During one summer afternoon a few years ago, I was paid a visit by a door to door salesman selling home alarm systems. I was interested right up to that point where he told me how much I'd really be paying and for how long. This company wanted a 3 year contract and almost as much per month as my cell phone provider (and they already over-charge as it is!) I decided that I could build my own alarm system for cheaper and it would be much more fun. That's how InControl was born.
This tutorial will discuss how to setup InControl to function as an self-monitored alarm system. We'll take advantage of InControl's Virtual Devices to keep track of the status of the system. 3 scenes will be utilized to monitor motion and door sensors and to sound the alarm or send an email when something doesn't seem quite right.
I utilize an InControl virtual device to keep track of the status of my system: either Armed or not. Go to the Plugins menu and choose "InControl Virtual Device" and add a new one. Choose a device of type "Switch" and name it "Armed Status." Choose OK and after a few seconds you'll see it show up in your list of devices.
The first scene we'll create will actually 'Arm' the system. Create your new scene - name it "Alarm System ARMED." When I arm my system, I want my FortrezZ siren to light up to give me some visual feedback, so I have the dimmer slider turned on but not up high enough to trigger any sound.
I also set my virtual device "Armed Status" to on to signify that the system should start watching for alerts.
I have a 5 second pause (click the arrow next to the Add Device button to get this option); after the pause I lock my door and turn the Siren light off. My house is now armed.
Now create a sister scene that has the same devices. This scene will be used when you arrive home to disarm your system and return things to normal. In my scene, I have my siren set to off -- just in case I accidentally tripped my alarm. I also set the virtual device "Armed Status" to off so that my system will stop monitoring events.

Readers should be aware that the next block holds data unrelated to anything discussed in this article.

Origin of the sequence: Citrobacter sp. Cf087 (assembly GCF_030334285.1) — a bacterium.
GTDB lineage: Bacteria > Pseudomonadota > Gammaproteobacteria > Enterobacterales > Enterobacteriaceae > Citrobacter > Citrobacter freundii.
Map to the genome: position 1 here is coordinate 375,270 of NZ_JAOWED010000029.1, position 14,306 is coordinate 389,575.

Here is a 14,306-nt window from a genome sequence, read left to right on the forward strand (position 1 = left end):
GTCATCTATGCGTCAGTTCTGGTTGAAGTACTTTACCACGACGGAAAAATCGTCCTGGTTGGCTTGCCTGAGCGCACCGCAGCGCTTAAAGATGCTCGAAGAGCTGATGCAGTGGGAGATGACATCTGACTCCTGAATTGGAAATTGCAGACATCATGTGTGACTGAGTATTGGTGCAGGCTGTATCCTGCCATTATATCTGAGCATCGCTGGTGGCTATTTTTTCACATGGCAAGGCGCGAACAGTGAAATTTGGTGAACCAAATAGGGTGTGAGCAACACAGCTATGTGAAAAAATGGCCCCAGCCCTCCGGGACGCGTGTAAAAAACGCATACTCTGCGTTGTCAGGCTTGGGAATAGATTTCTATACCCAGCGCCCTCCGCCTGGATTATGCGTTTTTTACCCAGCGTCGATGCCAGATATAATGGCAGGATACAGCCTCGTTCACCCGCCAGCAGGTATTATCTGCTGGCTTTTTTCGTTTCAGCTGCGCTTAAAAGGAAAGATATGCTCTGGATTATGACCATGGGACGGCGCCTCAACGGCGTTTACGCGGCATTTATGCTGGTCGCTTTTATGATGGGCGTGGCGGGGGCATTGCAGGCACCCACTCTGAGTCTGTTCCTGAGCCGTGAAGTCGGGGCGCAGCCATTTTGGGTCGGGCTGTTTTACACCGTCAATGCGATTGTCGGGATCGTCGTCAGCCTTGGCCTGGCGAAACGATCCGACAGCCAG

Finally we'll create the scene that does all the heavy lifting. Name it "Alarm!."
To get an email, choose the EmailSceneStatusReport.cs script using the Pre-Script's browse button. Make sure you've setup your email in the Tools/Options menu.
In my scene, I've only got a single device -- my siren and it's turned all the way up so that it'll flash and make a lot of noise to scare away any would-be bad buys.
As promised, here's the meat of the system. Head over to the Triggers tab on your Alarm! scene. You'll add a Device Trigger for each of your motion sensors and door/window sensors. If any of these are tripped, it'll activate the scene. Click the down arrow next to "Add Time Trigger" to find the option for adding a device trigger. Here's a sample of a door/window sensor device trigger:
And here's how a full list of triggers might look:
To complete our setup, we need to make sure that none of the triggers set off our alarm unless the system is armed. To accomplish this, we'll add a condition to the Alarm! scene. This condition will check the Armed Status device to make sure it's turned on. While it's on, all the triggers can activate the scene; if it's off, none of the triggers will activate the scene.
Click the down arrow next to the Add Time Condition and choose Add device at state. Make sure your options read like mine do in the following screen shot:
That's it! Your alarm system is ready to go.
If you want to get a little more fancy, you could add some IP cameras to your setup. Add them to your Alarm! scene. This will take a picture with all your IP cameras and email it to you so you can see what's going on when an alarm is activated.